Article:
At the core of this change would be an elimination of a whole lot of noise. With less of the external validation that can come from over-exposure, we might just be forced to look inward, endeavoring to see ourselves as we are before God, the actual self behind what we choose to display. And many—like the housewife-cum-stripper—would find nothing there.

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Posted by Cate MacDonald

20 Comments

  1. Wendy Shalit, author of A Return to Modesty: Discovering the Lost Virtue, helped me to realize that modesty is an erotic virtue.

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  2. Cate – Excellent. I’m quoting from this for a post I’m working on about modesty. Thanks for writing!

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  3. In your last paragraph you speak of external validation. We all want to be validated, and I think what your housewife was doing was being immodest in order to gain validation in the only way she knew how. That also seems generally to be why young girls overexpose themselves to young guys — they are seeking appreciation, validation, approval.

    But an alternative source for validation is the God who created us. We find general validation in his Word and in our adoption as sons and daughters at the cross. We find specific validation in prayer, through the Holy Spirit, and through the encouragement and love we experience in the church.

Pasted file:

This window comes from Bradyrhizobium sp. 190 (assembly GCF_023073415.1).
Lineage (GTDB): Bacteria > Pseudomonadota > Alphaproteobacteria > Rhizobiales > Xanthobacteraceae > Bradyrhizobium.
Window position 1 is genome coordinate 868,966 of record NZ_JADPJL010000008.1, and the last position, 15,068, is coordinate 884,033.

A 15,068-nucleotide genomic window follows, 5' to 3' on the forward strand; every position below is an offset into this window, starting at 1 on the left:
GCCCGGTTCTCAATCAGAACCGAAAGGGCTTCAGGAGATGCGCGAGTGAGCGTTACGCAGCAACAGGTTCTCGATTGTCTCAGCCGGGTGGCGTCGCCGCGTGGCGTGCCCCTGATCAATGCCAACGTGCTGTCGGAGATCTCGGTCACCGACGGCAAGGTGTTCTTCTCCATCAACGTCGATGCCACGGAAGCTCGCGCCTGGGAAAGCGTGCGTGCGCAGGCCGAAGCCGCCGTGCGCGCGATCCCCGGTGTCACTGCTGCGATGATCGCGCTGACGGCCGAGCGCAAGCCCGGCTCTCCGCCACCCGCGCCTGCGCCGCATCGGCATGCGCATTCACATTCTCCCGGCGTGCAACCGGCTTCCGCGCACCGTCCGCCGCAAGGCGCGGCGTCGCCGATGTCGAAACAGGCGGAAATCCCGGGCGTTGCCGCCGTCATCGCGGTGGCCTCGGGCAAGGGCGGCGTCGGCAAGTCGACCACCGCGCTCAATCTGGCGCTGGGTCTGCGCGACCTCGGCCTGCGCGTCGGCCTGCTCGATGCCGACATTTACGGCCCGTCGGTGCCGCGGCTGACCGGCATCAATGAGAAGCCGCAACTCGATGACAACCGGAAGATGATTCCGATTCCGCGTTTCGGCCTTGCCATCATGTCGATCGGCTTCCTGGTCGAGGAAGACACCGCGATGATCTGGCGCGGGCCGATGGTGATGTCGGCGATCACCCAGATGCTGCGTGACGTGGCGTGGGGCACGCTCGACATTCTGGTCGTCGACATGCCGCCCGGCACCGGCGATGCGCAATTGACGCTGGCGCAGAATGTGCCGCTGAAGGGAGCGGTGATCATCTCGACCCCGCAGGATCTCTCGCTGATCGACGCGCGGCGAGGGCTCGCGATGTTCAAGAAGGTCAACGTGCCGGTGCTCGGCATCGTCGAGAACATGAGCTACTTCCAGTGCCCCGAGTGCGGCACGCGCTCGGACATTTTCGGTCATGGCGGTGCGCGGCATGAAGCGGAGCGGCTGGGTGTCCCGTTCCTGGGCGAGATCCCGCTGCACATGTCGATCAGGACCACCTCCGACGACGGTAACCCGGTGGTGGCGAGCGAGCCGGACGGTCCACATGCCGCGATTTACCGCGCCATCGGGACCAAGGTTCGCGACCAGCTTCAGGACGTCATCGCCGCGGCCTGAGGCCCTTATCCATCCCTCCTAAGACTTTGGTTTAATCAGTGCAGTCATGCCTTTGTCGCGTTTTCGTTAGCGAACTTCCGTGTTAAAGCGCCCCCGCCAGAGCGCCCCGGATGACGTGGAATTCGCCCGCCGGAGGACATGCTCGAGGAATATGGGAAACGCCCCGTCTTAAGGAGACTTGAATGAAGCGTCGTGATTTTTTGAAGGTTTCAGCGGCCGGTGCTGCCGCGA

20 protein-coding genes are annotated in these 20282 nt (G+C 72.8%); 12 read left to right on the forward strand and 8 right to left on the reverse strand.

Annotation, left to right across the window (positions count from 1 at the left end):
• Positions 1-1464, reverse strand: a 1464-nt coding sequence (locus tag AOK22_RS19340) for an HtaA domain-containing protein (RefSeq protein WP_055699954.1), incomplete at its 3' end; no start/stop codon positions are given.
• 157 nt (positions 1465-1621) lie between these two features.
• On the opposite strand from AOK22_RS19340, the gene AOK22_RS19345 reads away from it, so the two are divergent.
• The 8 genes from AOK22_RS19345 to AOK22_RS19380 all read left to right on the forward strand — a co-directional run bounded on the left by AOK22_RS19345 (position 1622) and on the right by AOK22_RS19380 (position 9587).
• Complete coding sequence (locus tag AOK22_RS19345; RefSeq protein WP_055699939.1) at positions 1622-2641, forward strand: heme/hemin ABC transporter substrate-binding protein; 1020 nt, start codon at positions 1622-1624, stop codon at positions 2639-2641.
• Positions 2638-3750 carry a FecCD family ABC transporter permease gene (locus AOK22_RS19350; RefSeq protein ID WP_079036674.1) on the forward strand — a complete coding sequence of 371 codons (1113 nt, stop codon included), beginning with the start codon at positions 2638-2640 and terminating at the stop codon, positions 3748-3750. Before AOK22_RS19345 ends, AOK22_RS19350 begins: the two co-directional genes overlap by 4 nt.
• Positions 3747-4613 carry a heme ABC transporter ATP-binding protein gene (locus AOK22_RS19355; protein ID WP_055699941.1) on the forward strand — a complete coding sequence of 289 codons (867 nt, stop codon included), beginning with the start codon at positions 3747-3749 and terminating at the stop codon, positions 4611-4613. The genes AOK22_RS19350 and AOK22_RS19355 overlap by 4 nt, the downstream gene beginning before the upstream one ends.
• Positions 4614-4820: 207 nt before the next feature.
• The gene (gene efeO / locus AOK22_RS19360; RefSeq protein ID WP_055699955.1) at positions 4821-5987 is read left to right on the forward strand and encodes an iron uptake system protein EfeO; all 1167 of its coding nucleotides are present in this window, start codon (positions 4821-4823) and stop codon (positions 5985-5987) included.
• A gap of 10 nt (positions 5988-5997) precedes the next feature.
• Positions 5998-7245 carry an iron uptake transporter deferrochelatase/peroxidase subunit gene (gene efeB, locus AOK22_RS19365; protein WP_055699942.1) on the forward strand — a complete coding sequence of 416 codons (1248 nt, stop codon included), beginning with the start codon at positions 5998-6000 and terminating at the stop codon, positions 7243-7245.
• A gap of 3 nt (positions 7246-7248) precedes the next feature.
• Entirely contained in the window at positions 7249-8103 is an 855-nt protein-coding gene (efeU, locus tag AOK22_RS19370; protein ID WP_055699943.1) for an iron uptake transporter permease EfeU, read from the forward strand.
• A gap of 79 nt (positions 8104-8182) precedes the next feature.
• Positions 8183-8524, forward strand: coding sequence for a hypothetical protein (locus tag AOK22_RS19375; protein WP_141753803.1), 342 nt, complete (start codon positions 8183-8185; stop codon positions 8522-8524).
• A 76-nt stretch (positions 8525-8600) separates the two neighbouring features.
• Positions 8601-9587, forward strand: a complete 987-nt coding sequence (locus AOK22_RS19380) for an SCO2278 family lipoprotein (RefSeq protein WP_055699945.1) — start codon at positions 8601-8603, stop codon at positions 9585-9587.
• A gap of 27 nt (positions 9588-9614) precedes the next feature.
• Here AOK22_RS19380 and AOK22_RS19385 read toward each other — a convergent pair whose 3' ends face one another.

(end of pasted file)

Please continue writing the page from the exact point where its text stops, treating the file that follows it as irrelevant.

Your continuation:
So if we are being validated by God, that permits us to feel esteemed without begging for validation from external sources. It allows us to live modestly, experiencing the continual validation of our Lord as we walk in faith. Our self-esteem is built up in our relationship with God, and we feel no need to beg for validation from the world at large.

    An interesting post, Cate. You’ve given me lots to think about. Thanks.

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  4. “I don’t know what exactly this woman was experiencing, but it is hard to believe it was anything like an actual sense of self.” Truer words you won’t find on the internet.

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  5. So you sat and watched a woman strip with your friends? Was this at home or on TV? Just need some clarification.

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  6. Cate, unfortunately I know just the scene you’re referring to from DH-NJ. It turned my stomach and made me feel so sorry for her. (Besides convincing me for the umpteenth time that I would be better off not watching shows like this!) Reality television in general is a depressing showcase of desperate people. If only they would realize the warmth and comfort of God’s love.

    I think the virtue of modesty extends to garish displays of wealth, too.